The second album by Manchester based piano trio GoGoPenguin offers yet another reminder of what a fertile ground for jazz the UK – heck, even just the north – is these days. We’re quite lucky to have the Mercury Prize gently suggesting to us every year that the genre still exists as a creative form (even if they did decide not to bother last year), but even without the tokenistic nod towards this faraway land of drum solos and seventh chords, we don’t need to look pretty far – thanks to there being a jazz festival on at pretty much every major town in the country these days – until we come across a fantastic new innovative band that changes our own musical landscape.
For me, GoGo Penguin might just be that band. The piano trio is essentially jazz’s version of chamber music, with a tradition of beautifully communicative and holistic ensemble playing that emphasises cooperation and egalitarianism between performers; nestling within the tradition of ‘I’ll lead and you follow’ that is the essence of most jazz music in general. It is a wonderful form, and therefore no surprise that when you think of some of the great pianists of jazz history (Keith Jarrett, Bill Evans, Art Tatum and Duke Ellington to name a few), some of their best work has been in this field.
So basically, above all of this great music, if you want be heard, you have to either be astonishingly talented (read Esbjörn Svensson), play pop covers in a knowing way (Brad Mehldau, the Bad Plus), or try and push the form in a direction it hasn’t been taken before. This is where GoGo Penguin come back in. The band themselves cite the electronica of Aphex Twin and the minimalist classicism of Arvo Pärt as influences, and without being in any way crass or self-knowing, they incorporate the rhythms and textures of these other worlds into their music, enhancing the landscape of the form itself.
v2.0 kicks off with the introspective, incredibly spacious ‘Murmuration’, with a drum beat that could have been lifted off of a Massive Attack record, and succeeds in drawing you into the subtle interplay between instruments, as piano bass and drums swap off-beats, before you realize you’ve been swept off your feet and it’s all gotten twice as loud and built into a swirling miasma of driving piano and drums, bowed bass and some weird reverberant after effects of what’s just happened before.
The album continues apace, pianist Chris Illingworth showing he has a way with melody in both his themes and his improvisations on tracks such as ‘Kamaloka’ and a keen sense of tension and release on ‘The Letter’ (apparently recorded ‘in total darkness’ according to Illingworth). But it is the rhythm that is the most exciting. Drummer Rob Turner tears about the album with reckless abandon for what jazz drumming is supposed to sound like, with his kick drum sacrilegiously close mic’ed and playing fast, intricate patterns that wouldn’t be out of place on a Goldie remix. In fact, Turner sounds more like Clive Deamer circa Roni Size and Portishead then Deamer does in his own jazz band, Get The Blessing.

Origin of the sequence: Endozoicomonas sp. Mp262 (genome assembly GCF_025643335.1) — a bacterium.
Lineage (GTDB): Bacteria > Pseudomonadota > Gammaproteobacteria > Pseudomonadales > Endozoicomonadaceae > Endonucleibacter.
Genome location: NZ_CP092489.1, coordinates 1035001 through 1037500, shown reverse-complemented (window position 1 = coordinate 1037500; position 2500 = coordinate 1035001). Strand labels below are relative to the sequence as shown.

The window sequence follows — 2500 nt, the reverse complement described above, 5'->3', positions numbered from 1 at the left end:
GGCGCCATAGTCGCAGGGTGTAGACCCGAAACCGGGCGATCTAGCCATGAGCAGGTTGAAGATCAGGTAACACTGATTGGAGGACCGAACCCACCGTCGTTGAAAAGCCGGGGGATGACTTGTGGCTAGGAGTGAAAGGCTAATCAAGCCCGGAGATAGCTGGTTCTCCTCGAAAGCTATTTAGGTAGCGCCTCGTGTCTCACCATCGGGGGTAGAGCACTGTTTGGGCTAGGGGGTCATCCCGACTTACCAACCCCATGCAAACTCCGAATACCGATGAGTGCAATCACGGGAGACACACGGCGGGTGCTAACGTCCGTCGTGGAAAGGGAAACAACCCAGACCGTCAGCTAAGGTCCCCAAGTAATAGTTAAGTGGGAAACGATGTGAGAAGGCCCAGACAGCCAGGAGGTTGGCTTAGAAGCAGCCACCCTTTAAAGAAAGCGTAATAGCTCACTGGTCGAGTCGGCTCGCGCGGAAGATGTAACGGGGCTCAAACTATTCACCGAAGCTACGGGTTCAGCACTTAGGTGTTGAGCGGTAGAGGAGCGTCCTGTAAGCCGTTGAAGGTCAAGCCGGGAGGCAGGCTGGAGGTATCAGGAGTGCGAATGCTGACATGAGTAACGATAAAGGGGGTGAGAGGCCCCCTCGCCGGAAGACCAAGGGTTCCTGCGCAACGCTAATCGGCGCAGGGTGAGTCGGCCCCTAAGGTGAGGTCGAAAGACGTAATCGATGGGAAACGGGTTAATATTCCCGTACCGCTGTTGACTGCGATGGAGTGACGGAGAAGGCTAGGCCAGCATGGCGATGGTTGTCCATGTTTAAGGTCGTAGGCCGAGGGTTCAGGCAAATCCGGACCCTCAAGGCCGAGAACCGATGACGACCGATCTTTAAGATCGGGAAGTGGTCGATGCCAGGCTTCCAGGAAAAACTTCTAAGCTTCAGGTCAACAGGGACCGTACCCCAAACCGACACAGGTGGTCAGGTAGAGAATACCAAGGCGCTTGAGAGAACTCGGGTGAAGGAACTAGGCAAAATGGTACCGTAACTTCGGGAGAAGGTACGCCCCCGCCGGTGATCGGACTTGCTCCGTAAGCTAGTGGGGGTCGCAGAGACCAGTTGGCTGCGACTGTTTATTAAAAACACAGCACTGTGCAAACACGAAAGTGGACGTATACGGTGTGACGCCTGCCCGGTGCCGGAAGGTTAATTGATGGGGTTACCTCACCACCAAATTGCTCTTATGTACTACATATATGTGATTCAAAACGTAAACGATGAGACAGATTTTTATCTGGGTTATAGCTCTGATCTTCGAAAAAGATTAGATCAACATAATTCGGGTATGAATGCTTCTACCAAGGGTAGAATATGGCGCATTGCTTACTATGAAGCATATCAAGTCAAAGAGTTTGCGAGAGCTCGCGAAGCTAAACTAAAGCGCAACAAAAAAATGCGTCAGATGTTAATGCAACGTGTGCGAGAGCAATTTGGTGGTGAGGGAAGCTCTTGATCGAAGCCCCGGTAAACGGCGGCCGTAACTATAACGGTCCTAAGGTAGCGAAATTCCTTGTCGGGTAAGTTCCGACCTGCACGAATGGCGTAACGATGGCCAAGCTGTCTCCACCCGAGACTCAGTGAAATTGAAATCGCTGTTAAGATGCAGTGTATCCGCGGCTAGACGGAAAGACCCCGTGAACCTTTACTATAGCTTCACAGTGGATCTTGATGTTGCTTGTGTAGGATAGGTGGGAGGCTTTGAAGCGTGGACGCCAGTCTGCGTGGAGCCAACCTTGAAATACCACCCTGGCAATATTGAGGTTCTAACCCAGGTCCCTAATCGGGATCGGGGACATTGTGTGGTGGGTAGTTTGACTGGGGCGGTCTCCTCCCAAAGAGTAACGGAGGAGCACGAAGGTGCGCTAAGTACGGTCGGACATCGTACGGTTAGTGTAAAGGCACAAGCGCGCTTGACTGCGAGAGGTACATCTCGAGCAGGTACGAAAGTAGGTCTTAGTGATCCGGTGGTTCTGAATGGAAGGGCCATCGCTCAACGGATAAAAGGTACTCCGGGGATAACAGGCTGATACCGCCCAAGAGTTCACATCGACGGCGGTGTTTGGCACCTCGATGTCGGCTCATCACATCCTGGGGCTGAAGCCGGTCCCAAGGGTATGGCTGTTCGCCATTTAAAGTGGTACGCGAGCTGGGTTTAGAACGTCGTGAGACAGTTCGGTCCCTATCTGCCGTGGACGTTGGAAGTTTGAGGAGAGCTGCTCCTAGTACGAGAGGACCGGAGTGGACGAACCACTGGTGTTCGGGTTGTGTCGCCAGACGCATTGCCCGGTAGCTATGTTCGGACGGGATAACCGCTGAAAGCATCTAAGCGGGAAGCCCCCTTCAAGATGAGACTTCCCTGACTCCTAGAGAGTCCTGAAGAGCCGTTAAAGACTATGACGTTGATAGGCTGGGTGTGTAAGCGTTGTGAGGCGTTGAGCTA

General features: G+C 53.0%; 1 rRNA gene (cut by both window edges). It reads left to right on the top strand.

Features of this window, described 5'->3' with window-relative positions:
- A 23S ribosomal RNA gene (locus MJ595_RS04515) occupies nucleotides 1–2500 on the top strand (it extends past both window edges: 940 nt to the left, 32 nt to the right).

The minimalist influences are a little harder to find within all the bashing of the drums but are still very much present. The gorgeous sparse opening piano statement on ‘Fort’ and the sustained bowed bass on the intro of ‘To Drown In You’, followed by a very much tonally ambiguous piano theme, suggest an ear for the melancholy and sublime that might leave you cold if it were lacking.
The bonus tracks on the deluxe edition offer more in the way of atmospherics and dynamics, especially on ‘Break’, but mainly serve to remind you of the general pointlessness of these additions – surely there was a reason they left them off the album in the first place?
v2.0 is a very fine record however, and whilst it could offer more in terms of virtuosity and innovation in the solo playing, it shows an increase in maturity and musicianship from their debut, and re-emphasises the belief that jazz, and the piano trio in particular, is still one of the most inclusive and forward thinking musics across the British Isles. That’s something to remind the Mercury judges next time they neglect to pay lip service to the genre anyway.